The present study investigated a novel approach for gene therapy of heart valve disease and vascular disorders. We formulated and characterized implantable polyurethane films that could also function as gene delivery systems through the surface attachment of replication defective adenoviruses using an anti-adenovirus antibody tethering mechanism. Our hypothesis was that we could achieve site-specific gene delivery to cells interacting with these polyurethane implants, and thereby demonstrate the potential for intravascular devices that could also function as gene delivery platforms for therapeutic vectors. Previous research by our group has demonstrated that polyurethane elastomers can be derivatized post-polymerization through a series of chemical reactions activating the hard segment amide groups with alkyl bromine residues, which can enable a wide variety of subsequent chemical modifications. Furthermore, prior research by our group investigating gene delivery intravascular stents has shown that collagen-coated balloon expandable stents can be configured with anti-adenovirus antibodies via thiol-based chemistry, and can then tether adenoviral vectors at doses that lead to high levels of localized arterial neointima expression, but with virtually no distal spread of vector. Thus, we sought to create two-device configurations for our investigations building on this previous research. (1) Polyurethane films coated with Type I collagen were thiol activated to permit covalent attachment of anti-adenovirus antibodies to enable gene delivery via vector tethering. (2) We also formulated polyurethane films with direct covalent attachment of anti-adenovirus antibodies to polyurethane hard segments derivatized with alkyl-thiol groups, thereby also enabling tethering of replication-defective adenoviruses. Both formulations demonstrated highly localized and efficient transduction in cell culture studies with rat arterial smooth muscle cells. In vivo experiments with collagen-coated polyurethane films investigated an abdominal aorta implant model in pigs using a button configuration that simulated the blood contacting environment of a vascular graft. One week explants of the collagen-coated polyurethane films demonstrated 14.3±2.5% of neointimal cells on the surface of the implant transduced with green fluorescent protein - adenovirus (AdGFP) vector loadings of 1 × 108 PFU. PCR studies demonstrated no detectable vector DNA in blood or distal organs. Similarly, polyurethane films with direct attachment of antivector antibodies to the surface were used in sheep pulmonary valve leaflet replacement studies, simulating the blood contacting environment of a prosthetic heart valve cusp. Polyurethane films with antibody tethered AdGFP vector (108 PFU) demonstrated 25.1±5.7% of attached cells transduced in these 1 week studies, with no detectable vector DNA in blood or distal organs. In vivo GFP expression was confirmed with immunohistochemistry. It is concluded that site-specific intravascular delivery of adenoviral vectors for gene therapy can be achieved with polyurethane implants utilizing the antivector antibody tethering mechanism.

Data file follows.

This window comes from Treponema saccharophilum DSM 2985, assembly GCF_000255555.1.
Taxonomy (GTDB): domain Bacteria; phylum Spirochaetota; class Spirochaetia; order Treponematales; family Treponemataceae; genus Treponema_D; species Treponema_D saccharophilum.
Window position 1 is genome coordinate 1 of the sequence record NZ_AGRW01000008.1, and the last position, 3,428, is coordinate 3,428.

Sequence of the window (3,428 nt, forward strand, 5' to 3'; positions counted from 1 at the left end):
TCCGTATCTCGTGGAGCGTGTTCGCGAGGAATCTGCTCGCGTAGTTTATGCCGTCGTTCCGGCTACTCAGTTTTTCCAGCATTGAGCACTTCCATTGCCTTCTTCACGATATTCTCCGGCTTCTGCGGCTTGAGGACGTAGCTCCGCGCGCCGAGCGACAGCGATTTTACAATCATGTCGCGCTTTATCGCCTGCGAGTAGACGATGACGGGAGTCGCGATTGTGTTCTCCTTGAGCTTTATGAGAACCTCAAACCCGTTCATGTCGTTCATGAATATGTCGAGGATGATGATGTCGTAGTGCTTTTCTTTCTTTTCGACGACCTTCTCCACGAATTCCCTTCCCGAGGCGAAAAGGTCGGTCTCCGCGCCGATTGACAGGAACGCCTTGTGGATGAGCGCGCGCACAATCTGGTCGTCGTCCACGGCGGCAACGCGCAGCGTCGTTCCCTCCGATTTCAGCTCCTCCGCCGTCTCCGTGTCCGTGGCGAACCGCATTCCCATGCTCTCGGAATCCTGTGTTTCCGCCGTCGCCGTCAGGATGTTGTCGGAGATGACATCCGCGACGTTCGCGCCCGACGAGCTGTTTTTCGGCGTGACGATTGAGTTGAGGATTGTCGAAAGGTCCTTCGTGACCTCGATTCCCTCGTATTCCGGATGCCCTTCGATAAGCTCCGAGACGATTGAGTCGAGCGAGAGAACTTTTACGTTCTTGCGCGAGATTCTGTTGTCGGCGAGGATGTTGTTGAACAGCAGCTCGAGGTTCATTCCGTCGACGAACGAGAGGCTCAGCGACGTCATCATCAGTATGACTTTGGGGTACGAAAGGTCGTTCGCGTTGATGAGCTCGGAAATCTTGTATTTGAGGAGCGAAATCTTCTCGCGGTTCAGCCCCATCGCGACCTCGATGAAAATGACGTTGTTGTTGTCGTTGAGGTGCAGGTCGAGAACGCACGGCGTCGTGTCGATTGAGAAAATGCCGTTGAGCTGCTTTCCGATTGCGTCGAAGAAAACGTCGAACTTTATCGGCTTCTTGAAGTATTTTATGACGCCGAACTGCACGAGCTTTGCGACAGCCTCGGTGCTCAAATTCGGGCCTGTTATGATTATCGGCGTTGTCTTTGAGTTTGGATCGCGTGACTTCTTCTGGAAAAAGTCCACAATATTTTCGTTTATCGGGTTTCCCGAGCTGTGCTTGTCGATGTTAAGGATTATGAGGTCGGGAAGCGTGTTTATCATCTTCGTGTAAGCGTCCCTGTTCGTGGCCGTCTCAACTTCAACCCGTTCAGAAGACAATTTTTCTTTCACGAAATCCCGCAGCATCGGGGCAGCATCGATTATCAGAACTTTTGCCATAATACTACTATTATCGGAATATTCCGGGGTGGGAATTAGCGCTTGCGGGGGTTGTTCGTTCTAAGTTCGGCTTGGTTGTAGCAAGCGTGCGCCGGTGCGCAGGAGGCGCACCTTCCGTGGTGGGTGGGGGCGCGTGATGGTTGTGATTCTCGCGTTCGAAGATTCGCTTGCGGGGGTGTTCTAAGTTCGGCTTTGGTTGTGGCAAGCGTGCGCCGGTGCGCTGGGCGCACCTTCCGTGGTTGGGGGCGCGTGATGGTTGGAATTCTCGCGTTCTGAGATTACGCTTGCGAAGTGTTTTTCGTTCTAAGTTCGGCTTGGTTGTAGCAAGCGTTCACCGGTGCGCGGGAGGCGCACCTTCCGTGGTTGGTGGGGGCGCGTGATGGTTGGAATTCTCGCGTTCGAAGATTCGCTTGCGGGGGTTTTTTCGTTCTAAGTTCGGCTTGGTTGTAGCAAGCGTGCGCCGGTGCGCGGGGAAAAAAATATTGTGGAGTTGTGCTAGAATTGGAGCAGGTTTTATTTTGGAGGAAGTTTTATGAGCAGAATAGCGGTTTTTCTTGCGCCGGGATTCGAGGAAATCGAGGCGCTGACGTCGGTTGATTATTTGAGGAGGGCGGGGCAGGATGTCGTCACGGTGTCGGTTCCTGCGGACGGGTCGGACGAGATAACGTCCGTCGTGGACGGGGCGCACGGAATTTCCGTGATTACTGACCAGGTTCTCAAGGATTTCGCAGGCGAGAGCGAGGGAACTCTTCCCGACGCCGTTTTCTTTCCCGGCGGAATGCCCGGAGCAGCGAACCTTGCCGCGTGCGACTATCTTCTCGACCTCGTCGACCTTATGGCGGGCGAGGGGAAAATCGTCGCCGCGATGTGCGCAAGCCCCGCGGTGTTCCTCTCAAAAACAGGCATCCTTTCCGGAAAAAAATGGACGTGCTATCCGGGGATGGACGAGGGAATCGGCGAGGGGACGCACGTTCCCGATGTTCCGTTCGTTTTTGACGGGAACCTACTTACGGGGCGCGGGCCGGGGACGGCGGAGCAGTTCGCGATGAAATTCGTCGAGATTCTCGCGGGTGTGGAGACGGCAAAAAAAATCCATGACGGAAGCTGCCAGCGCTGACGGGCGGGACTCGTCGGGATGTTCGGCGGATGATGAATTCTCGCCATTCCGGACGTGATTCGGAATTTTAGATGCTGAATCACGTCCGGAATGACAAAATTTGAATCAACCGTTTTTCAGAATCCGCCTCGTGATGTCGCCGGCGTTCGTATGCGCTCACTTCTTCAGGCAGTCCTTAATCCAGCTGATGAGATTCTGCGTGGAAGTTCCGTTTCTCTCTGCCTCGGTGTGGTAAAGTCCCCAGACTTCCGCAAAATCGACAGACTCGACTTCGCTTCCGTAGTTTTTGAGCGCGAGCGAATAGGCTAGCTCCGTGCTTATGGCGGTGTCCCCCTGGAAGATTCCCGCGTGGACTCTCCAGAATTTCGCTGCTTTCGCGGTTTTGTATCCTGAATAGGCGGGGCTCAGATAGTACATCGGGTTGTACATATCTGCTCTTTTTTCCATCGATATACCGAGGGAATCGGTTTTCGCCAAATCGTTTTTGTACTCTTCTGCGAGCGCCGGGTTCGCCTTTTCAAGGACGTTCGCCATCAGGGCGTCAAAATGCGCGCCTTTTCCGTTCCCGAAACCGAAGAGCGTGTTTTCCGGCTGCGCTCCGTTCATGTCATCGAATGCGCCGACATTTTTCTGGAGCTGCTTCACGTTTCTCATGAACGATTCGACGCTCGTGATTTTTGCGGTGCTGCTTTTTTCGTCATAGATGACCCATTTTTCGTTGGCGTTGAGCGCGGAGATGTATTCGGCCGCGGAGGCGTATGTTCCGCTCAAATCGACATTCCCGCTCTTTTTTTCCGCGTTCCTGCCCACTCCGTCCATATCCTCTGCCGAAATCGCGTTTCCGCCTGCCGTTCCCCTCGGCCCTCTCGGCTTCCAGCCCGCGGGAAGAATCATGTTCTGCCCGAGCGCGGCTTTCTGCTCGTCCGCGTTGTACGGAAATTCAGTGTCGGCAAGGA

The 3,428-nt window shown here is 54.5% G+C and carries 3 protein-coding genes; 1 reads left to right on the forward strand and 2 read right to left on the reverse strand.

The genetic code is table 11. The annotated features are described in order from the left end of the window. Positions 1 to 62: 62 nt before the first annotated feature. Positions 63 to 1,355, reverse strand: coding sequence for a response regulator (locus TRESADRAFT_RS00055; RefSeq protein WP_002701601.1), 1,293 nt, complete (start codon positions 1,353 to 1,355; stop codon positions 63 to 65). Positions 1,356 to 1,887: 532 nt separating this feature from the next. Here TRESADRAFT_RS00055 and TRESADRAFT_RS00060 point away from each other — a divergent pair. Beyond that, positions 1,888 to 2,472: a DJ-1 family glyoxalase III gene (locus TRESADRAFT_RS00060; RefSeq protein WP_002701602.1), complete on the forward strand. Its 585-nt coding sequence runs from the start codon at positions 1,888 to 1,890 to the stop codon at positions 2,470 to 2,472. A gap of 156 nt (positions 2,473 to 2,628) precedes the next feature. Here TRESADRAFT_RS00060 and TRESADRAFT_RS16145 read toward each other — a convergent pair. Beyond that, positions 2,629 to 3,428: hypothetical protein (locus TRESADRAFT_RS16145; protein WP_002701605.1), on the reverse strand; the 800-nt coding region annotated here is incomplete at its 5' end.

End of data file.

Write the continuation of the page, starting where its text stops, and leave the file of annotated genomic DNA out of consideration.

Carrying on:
Bibliographical noteFunding Information:
The authors thank Ms Jennifer LeBold for the manuscript preparation. Research support was provided in part by NHLBI Grants R01-HL59730 (Drs Levy and Alferiev) and T32 HL07915 (Dr Stachelek), an American Heart Association Grant-in-Aid (Dr Alferiev), and by a grant from the Nanotechnology Institute (Dr Levy). Dr Levy’s efforts were also supported by the William J Rashkind Endowment of the Children’s Hospital of Philadelphia.
- Local delivery